ERF is currently engaged in carrying out a number of programs that address questions where knowledge gaps about the Arab countries, Iran and Turkey are apparent.
There is a broad perception supported by ample evidence that the quality of higher education in the Arab countries is relatively low. None of the universities in the region rank among the best 500 universities in the world according to Times Higher Education World University Rankings. A large fraction of the graduates from higher education are unemployed or underemployed, suggesting a mismatch between the skills they acquire and labor market demand. And available data indicate that publication by faculty in internationally refereed journals is slim, let alone their contribution to innovation and new patents. Not surprisingly, higher education in the Arab World, including Egypt, does not seem to function as an effective mechanism for upward social mobility and lifting the poor and marginalized out of poverty. The question is what can be done to change this unhappy outcome?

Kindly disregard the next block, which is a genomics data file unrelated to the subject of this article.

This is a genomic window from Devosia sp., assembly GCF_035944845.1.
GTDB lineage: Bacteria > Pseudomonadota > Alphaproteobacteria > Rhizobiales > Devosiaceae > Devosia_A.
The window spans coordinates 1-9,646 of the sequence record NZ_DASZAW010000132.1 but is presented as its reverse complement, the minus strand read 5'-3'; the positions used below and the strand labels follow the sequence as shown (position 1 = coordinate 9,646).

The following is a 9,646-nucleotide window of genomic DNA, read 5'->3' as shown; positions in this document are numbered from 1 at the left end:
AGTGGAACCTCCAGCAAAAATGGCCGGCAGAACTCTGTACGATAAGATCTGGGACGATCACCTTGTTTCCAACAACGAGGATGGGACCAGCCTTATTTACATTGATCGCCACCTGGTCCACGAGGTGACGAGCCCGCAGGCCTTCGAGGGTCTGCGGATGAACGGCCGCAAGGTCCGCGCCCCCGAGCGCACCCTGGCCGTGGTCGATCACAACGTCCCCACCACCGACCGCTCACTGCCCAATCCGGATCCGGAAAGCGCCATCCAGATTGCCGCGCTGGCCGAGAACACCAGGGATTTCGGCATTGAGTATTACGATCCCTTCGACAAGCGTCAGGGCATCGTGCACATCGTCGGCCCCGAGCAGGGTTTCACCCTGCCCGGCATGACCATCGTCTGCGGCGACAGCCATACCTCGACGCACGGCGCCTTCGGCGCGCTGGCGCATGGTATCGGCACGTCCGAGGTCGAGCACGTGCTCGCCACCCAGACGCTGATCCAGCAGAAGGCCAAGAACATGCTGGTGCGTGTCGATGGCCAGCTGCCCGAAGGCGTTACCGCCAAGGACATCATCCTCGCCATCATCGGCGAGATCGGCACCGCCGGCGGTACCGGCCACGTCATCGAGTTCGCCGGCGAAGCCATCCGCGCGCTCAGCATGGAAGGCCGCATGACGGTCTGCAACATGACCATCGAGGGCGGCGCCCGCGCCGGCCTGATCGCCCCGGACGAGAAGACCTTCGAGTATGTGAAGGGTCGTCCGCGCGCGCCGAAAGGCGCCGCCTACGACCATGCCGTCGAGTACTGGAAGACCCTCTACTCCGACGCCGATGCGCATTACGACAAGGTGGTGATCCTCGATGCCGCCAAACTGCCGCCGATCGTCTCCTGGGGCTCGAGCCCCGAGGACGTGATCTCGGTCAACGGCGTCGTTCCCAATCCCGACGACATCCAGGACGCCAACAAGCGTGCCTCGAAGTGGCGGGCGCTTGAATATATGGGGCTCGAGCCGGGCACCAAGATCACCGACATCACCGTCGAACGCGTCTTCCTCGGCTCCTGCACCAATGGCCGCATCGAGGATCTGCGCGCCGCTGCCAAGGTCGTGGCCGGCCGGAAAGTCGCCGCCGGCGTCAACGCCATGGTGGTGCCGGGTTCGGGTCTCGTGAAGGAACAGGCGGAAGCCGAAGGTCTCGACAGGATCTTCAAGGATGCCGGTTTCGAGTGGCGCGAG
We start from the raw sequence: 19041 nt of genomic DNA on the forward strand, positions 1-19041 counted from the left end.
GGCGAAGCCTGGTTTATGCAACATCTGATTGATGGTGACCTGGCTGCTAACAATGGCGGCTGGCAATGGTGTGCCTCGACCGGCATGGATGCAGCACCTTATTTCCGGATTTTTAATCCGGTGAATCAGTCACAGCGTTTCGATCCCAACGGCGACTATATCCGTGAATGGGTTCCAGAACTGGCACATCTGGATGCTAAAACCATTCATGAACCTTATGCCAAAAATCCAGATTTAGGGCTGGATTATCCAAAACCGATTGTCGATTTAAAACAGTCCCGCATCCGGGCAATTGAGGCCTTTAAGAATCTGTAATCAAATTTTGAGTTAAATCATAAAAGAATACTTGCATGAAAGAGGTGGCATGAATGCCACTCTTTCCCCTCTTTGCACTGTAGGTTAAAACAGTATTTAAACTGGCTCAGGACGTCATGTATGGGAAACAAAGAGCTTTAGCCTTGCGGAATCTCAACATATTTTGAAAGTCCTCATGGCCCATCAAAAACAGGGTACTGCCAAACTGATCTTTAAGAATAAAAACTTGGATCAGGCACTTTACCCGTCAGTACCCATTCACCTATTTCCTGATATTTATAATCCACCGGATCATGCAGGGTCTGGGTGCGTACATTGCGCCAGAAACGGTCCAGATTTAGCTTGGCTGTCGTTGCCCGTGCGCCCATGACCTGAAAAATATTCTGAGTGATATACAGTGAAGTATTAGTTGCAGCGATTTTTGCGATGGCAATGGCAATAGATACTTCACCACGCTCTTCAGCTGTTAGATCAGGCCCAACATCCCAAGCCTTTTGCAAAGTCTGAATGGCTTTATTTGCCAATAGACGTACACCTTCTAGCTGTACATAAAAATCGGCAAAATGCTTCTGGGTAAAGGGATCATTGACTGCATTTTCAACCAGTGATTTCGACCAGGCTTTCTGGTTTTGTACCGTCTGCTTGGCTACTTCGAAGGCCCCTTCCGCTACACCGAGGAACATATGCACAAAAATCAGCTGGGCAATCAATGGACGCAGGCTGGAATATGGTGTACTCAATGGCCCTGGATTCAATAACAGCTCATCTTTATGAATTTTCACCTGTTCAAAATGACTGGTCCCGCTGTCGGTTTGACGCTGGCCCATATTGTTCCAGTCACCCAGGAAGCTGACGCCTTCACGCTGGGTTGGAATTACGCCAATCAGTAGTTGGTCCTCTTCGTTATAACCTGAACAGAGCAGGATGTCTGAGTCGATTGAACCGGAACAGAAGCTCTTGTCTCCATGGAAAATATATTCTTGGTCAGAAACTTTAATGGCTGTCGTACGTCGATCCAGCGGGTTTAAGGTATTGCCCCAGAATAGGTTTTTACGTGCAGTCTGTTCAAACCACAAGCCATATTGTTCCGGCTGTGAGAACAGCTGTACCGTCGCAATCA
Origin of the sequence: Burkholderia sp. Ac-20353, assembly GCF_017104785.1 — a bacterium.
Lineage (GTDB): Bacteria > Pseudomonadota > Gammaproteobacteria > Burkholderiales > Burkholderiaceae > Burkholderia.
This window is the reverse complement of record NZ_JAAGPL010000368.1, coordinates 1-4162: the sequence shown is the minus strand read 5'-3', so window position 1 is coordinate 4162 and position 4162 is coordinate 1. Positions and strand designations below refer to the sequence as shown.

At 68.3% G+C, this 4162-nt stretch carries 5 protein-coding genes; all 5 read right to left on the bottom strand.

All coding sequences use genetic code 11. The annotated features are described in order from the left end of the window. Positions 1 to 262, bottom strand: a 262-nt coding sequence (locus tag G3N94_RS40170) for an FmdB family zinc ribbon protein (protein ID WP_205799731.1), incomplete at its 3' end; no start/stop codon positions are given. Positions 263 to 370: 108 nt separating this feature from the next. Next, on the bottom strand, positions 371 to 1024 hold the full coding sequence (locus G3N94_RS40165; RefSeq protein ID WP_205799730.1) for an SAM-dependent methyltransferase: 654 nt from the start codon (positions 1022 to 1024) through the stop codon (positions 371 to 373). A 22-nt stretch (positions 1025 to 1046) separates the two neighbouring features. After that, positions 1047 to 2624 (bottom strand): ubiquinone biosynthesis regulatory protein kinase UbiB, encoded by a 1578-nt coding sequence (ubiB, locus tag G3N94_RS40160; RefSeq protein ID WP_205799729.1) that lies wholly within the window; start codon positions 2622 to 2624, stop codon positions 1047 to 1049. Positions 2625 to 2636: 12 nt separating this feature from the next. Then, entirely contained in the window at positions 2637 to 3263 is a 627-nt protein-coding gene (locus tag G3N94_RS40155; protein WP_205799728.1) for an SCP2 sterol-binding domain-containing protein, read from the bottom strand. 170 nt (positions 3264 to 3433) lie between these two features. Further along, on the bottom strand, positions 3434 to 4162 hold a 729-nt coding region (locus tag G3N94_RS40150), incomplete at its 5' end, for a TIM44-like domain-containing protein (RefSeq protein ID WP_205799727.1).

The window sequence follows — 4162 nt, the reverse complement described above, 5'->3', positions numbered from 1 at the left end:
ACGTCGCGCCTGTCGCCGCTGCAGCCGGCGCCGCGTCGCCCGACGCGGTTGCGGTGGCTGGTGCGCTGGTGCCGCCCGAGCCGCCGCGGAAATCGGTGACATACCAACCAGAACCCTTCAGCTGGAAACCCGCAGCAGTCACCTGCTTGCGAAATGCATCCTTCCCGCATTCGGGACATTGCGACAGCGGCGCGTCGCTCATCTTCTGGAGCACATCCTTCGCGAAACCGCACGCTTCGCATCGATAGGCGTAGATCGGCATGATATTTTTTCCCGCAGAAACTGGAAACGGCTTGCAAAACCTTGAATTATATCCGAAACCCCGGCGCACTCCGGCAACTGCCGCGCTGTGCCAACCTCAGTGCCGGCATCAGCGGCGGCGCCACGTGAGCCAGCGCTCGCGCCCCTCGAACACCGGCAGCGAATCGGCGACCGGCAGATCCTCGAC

This research program attempts to explore the relationship between education outcomes and the nature of governance (incentives) in higher education institutions in three countries: Egypt, Jordan and Tunisia. Within each of the three countries, the analysis of incentives is carried out through a survey that targets around 2000 individuals per country from two specific educational fields who have graduated 5-15 years ago and who are currently working and interviews about their pre-enrollment characteristics, the university experience, and their labor market trajectory after graduation. These people will be selected from the samples of several rounds of national Labor Force Surveys in three countries. These national surveys typically have questions about educational specialization and current labor market status, allowing us to draw the necessary samples. The surveys of these graduates will be supplemented with qualitative research looking at rules and regulations governing higher education and interviews of key officials and university heads at specific institutions.